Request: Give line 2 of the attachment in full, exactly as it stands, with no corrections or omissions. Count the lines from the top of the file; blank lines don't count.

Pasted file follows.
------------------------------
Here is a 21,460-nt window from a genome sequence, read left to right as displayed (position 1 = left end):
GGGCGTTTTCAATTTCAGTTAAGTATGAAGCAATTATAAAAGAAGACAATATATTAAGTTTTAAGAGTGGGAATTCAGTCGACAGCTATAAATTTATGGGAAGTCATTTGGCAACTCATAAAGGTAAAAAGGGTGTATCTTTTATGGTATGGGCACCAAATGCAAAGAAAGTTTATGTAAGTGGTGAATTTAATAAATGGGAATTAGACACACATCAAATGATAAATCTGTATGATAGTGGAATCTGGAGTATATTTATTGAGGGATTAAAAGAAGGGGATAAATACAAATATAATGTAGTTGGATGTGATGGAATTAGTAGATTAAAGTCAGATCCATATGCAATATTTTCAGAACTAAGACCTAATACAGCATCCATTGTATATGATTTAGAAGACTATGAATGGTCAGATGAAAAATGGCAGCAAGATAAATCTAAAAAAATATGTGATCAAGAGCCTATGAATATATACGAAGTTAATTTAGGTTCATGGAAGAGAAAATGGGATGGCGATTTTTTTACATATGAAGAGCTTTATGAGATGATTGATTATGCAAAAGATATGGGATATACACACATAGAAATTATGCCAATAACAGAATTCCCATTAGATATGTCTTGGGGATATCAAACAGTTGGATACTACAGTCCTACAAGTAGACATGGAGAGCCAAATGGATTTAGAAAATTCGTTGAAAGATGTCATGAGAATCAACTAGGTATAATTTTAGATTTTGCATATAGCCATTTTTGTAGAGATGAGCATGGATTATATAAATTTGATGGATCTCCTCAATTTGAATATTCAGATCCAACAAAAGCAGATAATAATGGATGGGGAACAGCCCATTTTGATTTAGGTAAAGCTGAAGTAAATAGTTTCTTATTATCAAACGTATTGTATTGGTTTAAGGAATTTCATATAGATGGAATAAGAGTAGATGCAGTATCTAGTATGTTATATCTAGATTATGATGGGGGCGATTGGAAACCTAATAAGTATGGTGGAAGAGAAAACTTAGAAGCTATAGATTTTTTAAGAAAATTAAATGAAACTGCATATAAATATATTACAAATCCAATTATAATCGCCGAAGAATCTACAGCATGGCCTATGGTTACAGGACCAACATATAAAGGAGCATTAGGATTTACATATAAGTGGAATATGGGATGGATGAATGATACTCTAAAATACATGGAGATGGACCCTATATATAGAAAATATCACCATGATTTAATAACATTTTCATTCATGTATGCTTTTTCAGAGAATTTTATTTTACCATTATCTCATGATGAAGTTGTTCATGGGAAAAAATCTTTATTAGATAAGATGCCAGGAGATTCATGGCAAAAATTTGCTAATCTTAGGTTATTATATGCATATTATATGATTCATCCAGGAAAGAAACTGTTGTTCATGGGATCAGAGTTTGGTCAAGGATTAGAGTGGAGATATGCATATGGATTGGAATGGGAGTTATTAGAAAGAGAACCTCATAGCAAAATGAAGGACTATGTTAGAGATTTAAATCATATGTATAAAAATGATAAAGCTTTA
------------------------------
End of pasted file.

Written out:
GGGCGTTTTCAATTTCAGTTAAGTATGAAGCAATTATAAAAGAAGACAATATATTAAGTTTTAAGAGTGGGAATTCAGTCGACAGCTATAAATTTATGGGAAGTCATTTGGCAACTCATAAAGGTAAAAAGGGTGTATCTTTTATGGTATGGGCACCAAATGCAAAGAAAGTTTATGTAAGTGGTGAATTTAATAAATGGGAATTAGACACACATCAAATGATAAATCTGTATGATAGTGGAATCTGGAGTATATTTATTGAGGGATTAAAAGAAGGGGATAAATACAAATATAATGTAGTTGGATGTGATGGAATTAGTAGATTAAAGTCAGATCCATATGCAATATTTTCAGAACTAAGACCTAATACAGCATCCATTGTATATGATTTAGAAGACTATGAATGGTCAGATGAAAAATGGCAGCAAGATAAATCTAAAAAAATATGTGATCAAGAGCCTATGAATATATACGAAGTTAATTTAGGTTCATGGAAGAGAAAATGGGATGGCGATTTTTTTACATATGAAGAGCTTTATGAGATGATTGATTATGCAAAAGATATGGGATATACACACATAGAAATTATGCCAATAACAGAATTCCCATTAGATATGTCTTGGGGATATCAAACAGTTGGATACTACAGTCCTACAAGTAGACATGGAGAGCCAAATGGATTTAGAAAATTCGTTGAAAGATGTCATGAGAATCAACTAGGTATAATTTTAGATTTTGCATATAGCCATTTTTGTAGAGATGAGCATGGATTATATAAATTTGATGGATCTCCTCAATTTGAATATTCAGATCCAACAAAAGCAGATAATAATGGATGGGGAACAGCCCATTTTGATTTAGGTAAAGCTGAAGTAAATAGTTTCTTATTATCAAACGTATTGTATTGGTTTAAGGAATTTCATATAGATGGAATAAGAGTAGATGCAGTATCTAGTATGTTATATCTAGATTATGATGGGGGCGATTGGAAACCTAATAAGTATGGTGGAAGAGAAAACTTAGAAGCTATAGATTTTTTAAGAAAATTAAATGAAACTGCATATAAATATATTACAAATCCAATTATAATCGCCGAAGAATCTACAGCATGGCCTATGGTTACAGGACCAACATATAAAGGAGCATTAGGATTTACATATAAGTGGAATATGGGATGGATGAATGATACTCTAAAATACATGGAGATGGACCCTATATATAGAAAATATCACCATGATTTAATAACATTTTCATTCATGTATGCTTTTTCAGAGAATTTTATTTTACCATTATCTCATGATGAAGTTGTTCATGGGAAAAAATCTTTATTAGATAAGATGCCAGGAGATTCATGGCAAAAATTTGCTAATCTTAGGTTATTATATGCATATTATATGATTCATCCAGGAAAGAAACTGTTGTTCATGGGATCAGAGTTTGGTCAAGGATTAGAGTGGAGATATGCATATGGATTGGAATGGGAGTTATTAGAAAGAGAACCTCATAGCAAAATGAAGGACTATGTTAGAGATTTAAATCATATGTATAAAAATGATAAAGCTTTA